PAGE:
International Project

Haiti’s need recognized by students

By Jeffrey Riley

Talon Staff Writer

“It’s heartbreaking to see such unnecessary suffering,” said senior Fiona Cummings. “The buildings were rubble which forced people to live in cardboard boxes and we had to turn away kids who needed water because of the limited amount,” explained Cummings of the June term trip she took last year.

Even though the 7.0 magnitude earthquake occurred back in January, the disaster is all too current for survivors. Haiti was among the poorest countries in the world prior to the earthquake and conditions dramatically decreased after. With approximately 200,000 dead, one million homeless and a recent cholera outbreak sickening over 3,000,  do the people of the United States still recognize the extent of the disaster?

“We don’t want students to forget,” said International Project intern Madeline Myers. “It’s easy to be apathetic about a disaster that happened so far away, months ago.”

In order to keep this issue prominent in the minds of students, international project interns decided to make Haiti the focus for this school year. Being the first year where students were put in charge of managing the international project, students should expect to see changes from previous years.

The idea of healing a country may seem a bit lofty and more than a small private school in Minnesota may be able to handle, but the International Project interns have an answer. The year will be split up into trimesters, with a separate focus for each phase. The first will primarily focus on hunger, the second on water and the third will be education oriented.

“Our primary goal is to raise awareness and keep students informed in our school,” said Myers. “We can’t let people forget about the horrible conditions.”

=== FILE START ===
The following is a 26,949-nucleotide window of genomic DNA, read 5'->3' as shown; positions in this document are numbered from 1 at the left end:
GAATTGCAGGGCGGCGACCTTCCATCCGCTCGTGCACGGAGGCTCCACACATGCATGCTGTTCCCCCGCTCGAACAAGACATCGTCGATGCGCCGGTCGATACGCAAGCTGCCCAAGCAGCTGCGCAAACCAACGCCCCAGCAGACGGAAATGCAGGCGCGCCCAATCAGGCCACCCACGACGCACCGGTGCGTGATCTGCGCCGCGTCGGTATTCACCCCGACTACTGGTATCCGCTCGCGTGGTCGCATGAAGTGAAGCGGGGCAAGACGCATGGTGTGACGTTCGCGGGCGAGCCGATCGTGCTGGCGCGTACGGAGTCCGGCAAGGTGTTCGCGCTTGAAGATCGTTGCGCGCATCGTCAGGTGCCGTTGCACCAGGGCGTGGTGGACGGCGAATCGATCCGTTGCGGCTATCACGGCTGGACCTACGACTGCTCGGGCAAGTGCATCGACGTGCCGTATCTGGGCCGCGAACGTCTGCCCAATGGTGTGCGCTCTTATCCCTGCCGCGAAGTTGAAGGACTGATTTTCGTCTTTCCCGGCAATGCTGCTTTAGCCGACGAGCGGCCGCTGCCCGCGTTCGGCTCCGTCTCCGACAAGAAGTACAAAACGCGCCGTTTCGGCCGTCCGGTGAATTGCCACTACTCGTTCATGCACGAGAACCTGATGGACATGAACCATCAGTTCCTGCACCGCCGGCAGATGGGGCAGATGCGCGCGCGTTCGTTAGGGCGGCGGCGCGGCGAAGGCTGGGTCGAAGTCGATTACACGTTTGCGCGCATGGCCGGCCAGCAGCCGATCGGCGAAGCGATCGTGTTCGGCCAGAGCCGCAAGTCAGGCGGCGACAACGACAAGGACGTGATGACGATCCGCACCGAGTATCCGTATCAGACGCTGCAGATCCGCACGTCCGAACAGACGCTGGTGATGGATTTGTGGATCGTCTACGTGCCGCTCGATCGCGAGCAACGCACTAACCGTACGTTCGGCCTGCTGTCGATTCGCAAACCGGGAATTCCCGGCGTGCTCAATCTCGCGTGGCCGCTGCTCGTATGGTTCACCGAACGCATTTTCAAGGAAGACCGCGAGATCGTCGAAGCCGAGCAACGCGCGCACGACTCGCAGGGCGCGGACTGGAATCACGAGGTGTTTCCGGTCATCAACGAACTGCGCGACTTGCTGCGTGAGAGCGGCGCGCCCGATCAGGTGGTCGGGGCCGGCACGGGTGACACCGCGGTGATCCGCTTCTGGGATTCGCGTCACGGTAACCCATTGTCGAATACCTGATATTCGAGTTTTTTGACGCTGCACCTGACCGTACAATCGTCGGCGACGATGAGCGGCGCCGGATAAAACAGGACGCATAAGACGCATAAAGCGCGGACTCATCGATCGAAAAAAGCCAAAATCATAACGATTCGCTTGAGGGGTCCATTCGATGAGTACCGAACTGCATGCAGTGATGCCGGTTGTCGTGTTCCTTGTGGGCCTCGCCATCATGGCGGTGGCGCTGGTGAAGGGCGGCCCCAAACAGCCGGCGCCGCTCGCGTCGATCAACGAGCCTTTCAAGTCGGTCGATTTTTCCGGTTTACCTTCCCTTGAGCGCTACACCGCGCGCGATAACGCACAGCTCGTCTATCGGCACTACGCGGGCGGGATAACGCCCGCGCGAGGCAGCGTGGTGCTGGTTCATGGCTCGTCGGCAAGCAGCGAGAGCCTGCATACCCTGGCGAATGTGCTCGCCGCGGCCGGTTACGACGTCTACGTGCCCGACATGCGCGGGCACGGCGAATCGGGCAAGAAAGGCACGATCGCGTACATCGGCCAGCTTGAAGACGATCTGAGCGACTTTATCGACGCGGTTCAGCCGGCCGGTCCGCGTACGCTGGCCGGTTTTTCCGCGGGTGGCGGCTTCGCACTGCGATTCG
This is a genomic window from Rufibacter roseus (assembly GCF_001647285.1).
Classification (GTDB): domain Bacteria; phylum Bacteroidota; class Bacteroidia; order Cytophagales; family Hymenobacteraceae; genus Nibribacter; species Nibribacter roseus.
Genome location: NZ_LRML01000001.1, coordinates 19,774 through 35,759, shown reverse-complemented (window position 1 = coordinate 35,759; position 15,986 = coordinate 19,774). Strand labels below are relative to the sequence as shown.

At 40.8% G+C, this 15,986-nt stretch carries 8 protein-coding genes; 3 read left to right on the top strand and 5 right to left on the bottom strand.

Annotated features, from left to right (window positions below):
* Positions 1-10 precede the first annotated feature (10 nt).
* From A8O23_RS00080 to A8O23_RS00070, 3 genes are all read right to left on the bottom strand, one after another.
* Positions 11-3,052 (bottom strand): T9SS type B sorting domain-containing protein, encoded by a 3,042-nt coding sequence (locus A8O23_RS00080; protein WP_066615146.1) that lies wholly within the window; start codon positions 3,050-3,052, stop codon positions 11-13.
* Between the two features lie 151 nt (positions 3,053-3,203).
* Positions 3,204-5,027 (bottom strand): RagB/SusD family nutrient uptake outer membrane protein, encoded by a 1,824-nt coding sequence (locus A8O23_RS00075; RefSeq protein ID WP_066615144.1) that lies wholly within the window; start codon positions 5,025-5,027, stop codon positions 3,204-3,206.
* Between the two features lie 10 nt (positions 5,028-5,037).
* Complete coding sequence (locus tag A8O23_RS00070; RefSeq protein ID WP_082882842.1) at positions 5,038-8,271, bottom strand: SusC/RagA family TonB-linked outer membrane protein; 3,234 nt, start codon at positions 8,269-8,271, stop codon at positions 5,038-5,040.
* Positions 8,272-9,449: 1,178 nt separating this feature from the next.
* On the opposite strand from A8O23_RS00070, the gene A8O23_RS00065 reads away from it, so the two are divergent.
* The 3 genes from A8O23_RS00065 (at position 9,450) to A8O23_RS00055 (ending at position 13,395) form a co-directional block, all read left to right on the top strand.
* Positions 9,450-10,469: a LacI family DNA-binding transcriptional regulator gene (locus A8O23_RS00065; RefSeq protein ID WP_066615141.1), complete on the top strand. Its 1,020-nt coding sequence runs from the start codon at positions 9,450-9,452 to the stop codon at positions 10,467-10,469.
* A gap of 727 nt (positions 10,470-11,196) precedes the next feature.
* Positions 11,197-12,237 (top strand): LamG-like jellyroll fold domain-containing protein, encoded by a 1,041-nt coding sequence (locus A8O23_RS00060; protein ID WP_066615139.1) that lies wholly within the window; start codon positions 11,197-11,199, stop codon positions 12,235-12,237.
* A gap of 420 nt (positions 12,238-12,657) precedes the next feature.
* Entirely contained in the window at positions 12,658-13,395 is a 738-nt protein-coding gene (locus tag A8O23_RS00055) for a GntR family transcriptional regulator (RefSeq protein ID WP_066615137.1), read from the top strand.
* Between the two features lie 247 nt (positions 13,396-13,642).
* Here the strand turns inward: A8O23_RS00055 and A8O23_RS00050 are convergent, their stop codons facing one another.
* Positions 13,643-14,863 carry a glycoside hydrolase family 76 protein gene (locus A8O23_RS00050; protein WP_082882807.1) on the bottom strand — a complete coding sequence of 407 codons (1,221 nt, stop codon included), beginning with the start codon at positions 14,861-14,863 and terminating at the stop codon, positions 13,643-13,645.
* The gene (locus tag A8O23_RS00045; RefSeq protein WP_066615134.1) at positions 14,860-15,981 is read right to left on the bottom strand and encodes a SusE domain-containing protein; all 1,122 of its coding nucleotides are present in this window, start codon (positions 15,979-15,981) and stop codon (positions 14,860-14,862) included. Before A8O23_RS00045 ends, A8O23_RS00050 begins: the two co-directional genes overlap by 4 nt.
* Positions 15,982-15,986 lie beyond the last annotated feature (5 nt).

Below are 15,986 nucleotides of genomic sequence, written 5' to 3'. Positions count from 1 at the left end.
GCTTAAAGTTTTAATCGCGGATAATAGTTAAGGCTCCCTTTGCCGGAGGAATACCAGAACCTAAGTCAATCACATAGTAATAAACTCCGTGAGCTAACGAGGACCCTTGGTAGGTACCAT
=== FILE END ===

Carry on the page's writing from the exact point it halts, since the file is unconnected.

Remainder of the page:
In order to raise awareness, students should expect to see many interactive events.

“Student participation is key,” said Myers. “We want people to care.” Events students can expect to see this year will range from trips to Feed My Starving Children to 30-hour Famine and using limited water for a week to a five-k run/walk.

The first of these took place on September 24. Participants engaged in activities such as building a tent from materials limited to a simple tarp and rope on the ground. They also experienced the process of finding their own sources of water which was limited. This exercise gave participants perspective on the lives that Haitians are currently living.

“It was a great activity for people to get together and talk about Haiti,” said Cummings. “With only few supplies, you had to use whatever you can get your hands on to make it work.”

Along with raising awareness, International Project interns also hope to help in the financial area. Monetary donations from students will go to organizations such as Healing Haiti in order to assist in the attempt to restore and rebuild the country.

“Not only is the country only 90 miles away,” said history teacher Elizabeth VanPilsum, “but also in indescribable need.”


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